A key part of the company formation process for a UK limited company is selecting shareholders – the people who own the company – and allocating shares to them. These shares and who hold them define the ownership structure of the company.
Understanding this is important as it comes with financial consequences – each shareholder is typically liable for the value of what that they hold.
What do shareholders have to pay?
A shareholder should pay the company for the total value of shares that they hold in the company.
If they hold 1 share with a nominal value of £1, they should pay £1. If they hold 10 shares with a nominal value of £1,000, they should £10,000. And so on.
How does a shareholder pay for shares?
They can be paid for via a cash payment into the company’s business bank account. Alternatively, they may be able to provide a service, equipment or perhaps shares in another company.
When should a shareholder pay?
This depends on what the articles of association say. Typically shareholders will need to pay at one of the below junctures:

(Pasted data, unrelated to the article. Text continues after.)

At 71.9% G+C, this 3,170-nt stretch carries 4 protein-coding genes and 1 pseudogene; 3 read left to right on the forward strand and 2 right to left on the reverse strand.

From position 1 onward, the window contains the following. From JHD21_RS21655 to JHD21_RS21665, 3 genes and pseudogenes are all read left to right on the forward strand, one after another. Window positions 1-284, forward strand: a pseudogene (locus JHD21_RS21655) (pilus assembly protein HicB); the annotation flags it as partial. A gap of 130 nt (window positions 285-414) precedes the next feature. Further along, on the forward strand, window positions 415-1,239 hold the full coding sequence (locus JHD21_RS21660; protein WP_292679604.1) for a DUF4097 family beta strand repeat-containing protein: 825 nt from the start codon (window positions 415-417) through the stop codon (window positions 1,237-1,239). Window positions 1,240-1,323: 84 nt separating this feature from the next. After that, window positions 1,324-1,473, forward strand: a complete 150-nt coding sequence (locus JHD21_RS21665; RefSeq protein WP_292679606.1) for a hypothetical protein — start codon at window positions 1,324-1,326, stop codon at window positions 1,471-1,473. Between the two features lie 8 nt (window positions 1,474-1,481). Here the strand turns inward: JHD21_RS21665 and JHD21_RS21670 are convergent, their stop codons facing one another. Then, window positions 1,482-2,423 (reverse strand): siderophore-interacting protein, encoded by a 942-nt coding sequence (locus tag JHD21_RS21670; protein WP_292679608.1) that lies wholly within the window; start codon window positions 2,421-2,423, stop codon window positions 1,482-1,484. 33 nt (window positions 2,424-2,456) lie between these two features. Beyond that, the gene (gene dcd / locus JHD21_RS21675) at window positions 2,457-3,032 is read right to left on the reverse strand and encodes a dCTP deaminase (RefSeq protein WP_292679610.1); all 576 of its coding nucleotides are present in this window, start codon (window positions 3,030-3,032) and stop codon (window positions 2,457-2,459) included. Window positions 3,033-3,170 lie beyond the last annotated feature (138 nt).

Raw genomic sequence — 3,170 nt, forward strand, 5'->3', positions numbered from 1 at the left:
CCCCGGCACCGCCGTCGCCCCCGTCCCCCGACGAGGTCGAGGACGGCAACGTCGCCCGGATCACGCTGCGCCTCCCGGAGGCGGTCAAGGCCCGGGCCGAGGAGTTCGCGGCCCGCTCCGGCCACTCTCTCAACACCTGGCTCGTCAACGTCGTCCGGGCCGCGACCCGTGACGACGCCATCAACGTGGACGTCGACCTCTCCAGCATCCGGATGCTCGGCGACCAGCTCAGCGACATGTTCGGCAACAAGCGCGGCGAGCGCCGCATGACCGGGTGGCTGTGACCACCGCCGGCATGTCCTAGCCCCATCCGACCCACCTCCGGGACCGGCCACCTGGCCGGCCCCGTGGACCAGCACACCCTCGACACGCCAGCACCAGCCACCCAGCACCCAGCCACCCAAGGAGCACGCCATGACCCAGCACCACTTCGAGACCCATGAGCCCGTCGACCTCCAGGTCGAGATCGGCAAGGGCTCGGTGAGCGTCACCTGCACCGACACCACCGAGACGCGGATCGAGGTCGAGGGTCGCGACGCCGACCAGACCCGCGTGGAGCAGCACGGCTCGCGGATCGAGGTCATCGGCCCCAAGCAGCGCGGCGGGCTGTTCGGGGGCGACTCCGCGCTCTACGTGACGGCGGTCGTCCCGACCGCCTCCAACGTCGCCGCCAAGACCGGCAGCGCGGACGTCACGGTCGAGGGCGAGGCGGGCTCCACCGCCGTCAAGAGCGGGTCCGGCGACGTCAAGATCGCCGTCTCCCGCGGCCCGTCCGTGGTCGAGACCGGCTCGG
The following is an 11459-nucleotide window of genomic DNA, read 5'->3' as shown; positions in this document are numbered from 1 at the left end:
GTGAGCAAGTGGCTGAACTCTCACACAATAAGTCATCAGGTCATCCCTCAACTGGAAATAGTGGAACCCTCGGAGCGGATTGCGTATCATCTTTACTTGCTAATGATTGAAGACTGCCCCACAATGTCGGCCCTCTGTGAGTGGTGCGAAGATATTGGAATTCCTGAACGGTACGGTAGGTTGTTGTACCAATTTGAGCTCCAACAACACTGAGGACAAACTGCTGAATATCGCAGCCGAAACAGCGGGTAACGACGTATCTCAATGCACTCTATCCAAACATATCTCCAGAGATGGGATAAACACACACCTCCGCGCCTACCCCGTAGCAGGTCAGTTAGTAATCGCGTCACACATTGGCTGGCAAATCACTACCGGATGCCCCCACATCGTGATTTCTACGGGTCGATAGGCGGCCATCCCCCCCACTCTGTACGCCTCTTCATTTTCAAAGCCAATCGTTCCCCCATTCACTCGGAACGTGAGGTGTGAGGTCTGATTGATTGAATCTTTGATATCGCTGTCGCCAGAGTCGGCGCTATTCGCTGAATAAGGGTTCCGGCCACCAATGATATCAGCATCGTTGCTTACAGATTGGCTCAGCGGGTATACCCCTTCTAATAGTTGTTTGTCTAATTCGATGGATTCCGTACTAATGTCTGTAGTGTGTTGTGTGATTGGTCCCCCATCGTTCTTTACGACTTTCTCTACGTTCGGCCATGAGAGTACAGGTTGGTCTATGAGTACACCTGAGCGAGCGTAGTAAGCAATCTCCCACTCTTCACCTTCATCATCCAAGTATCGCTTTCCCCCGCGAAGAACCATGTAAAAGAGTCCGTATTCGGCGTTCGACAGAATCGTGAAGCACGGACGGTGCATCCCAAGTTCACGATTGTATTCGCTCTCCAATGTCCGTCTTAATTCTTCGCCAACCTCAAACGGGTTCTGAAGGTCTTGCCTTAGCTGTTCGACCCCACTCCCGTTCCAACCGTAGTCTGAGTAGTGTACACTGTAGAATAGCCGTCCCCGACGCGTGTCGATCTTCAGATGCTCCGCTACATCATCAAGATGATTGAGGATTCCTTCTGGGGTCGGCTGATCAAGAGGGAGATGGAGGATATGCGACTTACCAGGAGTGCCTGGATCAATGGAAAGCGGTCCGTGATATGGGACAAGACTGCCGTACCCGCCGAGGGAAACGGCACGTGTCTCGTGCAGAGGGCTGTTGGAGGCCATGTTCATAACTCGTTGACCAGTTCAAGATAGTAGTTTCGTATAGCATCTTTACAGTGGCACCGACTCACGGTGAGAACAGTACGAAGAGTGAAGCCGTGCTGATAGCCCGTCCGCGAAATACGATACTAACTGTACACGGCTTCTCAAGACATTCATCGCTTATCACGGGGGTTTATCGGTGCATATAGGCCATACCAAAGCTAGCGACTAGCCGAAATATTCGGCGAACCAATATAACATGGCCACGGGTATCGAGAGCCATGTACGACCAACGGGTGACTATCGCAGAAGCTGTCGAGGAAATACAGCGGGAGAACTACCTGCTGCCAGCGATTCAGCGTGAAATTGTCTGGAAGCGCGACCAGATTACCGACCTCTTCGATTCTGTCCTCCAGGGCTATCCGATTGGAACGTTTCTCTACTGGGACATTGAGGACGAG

- While the company is being formed
- At a date specified in the articles of association
- As soon as new shares are issued or existing shares are transferred
- If the company has a debt to pay (the director can issue a ‘call’)
- If the company is wound up
Are there instances when a shareholder doesn’t have to pay for shares?
Yes, payment is not normally required if they were given as a gift, inherited, or issued as part of an employee scheme.
But barring these instances, shareholders are normally required to pay for their shares. And because they are ultimately liable for this amount, we recommend issuing shares with a low nominal value when you are starting up.
We hope this post has been useful. Please leave a comment if you have any questions.